Amazon Web Services may no longer surpass 10X the utilized capacity of its next 14 closest competitors, thanks to a booming Microsoft Azure and signs of life at Google, but it's still the $10 billion-plus gorilla in cloud computing. Ironically, this makes it a mere minnow in the grand scheme of enterprise IT. The overall IT market surpasses $4 trillion, with cloud (IaaS, SaaS, PaaS, and so on) accounting for only 10 percent of the total, as Apprenda executive Joseph Jacks reminds us.
Despite this relatively diminutive size, AWS is making waves. As Expedia's cloud vice president Subbu Allamaraju makes clear, "You don't need to own datacenters unless you're special." Where does that leave most enterprises? Nope. They don't count as special.
AWS, then, is perfectly positioned to drive a wave of new IT spending, casting it as the most disruptive enterprise vendor around, whatever its comparative size.
Private cloud: No, you really shouldn't
People don't like change, particularly if it threatens their livelihood. As such, it's not surprising to see so much money thrown at the private cloud in an attempt to ward off the future.
Allamaraju, who runs Expedia's cloud strategy, has some advice for people stuck in such thinking: Don't. After both building a successful private cloud and working with Expedia to migrate mission-critical workloads to the public cloud, Allamaraju came to this conclusion: "Slow down on your private cloud projects, and get out of enterprise datacenters as fast you can."
Why? Because, it turns out, most enterprises lack the ability to run a private cloud at scale. To be clear, for those enterprises not running applications at massive scale, Allamaraju goes on to argue, there's simply no point in owning their servers: "Unless you've at least 200,000 servers in multiple locations or you're in specific technology industries like communications, networking, media delivery, power, etc., you shouldn't be in the datacenter and private cloud business. If you're below this threshold, you should be spending most of your time and effort in getting out of the datacenter and not on automating and improving your on-prem datacenter footprint."
This is how he diagrammed the right way to think about the problem:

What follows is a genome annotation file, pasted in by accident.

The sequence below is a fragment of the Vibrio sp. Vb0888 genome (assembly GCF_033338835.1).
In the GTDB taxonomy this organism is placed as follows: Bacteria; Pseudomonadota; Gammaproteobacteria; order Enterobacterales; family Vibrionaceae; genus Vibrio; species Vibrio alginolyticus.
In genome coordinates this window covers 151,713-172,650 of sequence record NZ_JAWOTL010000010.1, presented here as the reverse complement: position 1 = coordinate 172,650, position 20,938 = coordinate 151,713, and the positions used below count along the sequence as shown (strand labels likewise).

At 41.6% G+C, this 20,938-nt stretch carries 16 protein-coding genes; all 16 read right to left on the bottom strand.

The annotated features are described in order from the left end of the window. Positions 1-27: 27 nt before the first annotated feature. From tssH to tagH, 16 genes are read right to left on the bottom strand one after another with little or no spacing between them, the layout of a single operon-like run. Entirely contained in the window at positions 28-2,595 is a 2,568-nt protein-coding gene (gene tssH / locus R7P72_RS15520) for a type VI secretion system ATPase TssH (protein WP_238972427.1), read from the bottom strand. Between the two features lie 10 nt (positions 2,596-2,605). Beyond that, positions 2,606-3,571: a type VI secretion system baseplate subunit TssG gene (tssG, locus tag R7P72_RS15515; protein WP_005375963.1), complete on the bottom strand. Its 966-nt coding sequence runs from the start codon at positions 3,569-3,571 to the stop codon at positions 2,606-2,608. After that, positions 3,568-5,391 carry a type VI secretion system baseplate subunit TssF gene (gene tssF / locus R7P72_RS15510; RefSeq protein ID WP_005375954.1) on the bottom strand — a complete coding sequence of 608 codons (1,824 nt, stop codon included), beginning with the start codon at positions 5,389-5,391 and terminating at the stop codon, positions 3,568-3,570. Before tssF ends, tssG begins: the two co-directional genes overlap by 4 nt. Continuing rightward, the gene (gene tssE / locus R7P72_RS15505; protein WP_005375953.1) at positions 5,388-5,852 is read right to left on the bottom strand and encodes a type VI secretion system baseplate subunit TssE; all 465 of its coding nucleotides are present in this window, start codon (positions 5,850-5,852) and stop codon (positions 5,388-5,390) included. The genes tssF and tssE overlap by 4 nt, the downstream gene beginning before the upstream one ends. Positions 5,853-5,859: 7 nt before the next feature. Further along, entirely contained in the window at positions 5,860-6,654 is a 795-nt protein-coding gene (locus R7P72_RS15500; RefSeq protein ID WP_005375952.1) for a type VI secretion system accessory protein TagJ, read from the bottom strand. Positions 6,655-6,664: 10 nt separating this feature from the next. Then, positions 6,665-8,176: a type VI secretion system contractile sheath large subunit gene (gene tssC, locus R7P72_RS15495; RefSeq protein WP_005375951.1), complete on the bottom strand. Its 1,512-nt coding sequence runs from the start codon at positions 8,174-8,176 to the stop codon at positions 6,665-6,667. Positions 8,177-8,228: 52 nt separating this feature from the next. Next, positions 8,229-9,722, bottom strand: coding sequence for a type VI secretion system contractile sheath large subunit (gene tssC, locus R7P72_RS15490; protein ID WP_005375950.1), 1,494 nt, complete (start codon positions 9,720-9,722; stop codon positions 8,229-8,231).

Even more than hardware, Allamaraju argues that it's imperative to move to the public cloud because of what it does to company culture: "The state of infrastructure influences your organizational culture. A modern enterprise running on programmable cloud contributes to autonomous teams, rapid learning, and faster iterations of ideas."
If you want to move fast, in other words, you have to stop doting on your precious infrastructure.
Enter the Amazon
Which brings us to AWS and the opportunity before it: As more companies figure out that they really (really) don't need to own their infrastructure, AWS keeps capturing more revenue. This isn't necessarily a transition from private to public clouds, as Jacks suggests, but rather "a wave of MORE compute consumption." In other words, the public cloud isn't necessarily eating existing private cloud workloads, but instead enabling future ones.
Not that AWS doesn't also want a healthy chunk of the existing market -- as Amazon executives said on the company's most recent earnings call, "We continue to invest in AWS on behalf of our customers in addition to the technologies that make integrations easier that helps companies move from an on-prem or a hybrid IT environment into AWS."
Even so, most of the growth in public cloud isn't coming at the expense of old-school workloads, but rather enterprises building their future on new-school public clouds. Gartner analyst Thomas Bittman highlighted this trend back in 2015, showing the massive disparity in growth between private cloud and public cloud VMs: 3x vs. 20x, respectively. As he wrote, "There are certainly examples of new cloud-friendly instances in private clouds, and examples of traditional workloads migrated to public cloud IaaS, but those aren't the norm. New stuff tends to go to the public cloud, while doing old stuff in new ways tends to go to private clouds. And new stuff is simply growing faster."
To wit, this week at AWS Re:Invent we're likely to see Amazon introduce new products and functionality around the internet of things, serverless computing (Lambda), databases, and containers, most of which will focus on enabling those new workloads. Will they make a ripple in existing enterprise IT revenue? Not so much, but you can bet they'll help to propel the increasing waves of change that will continue to push the future of enterprise IT into the public cloud.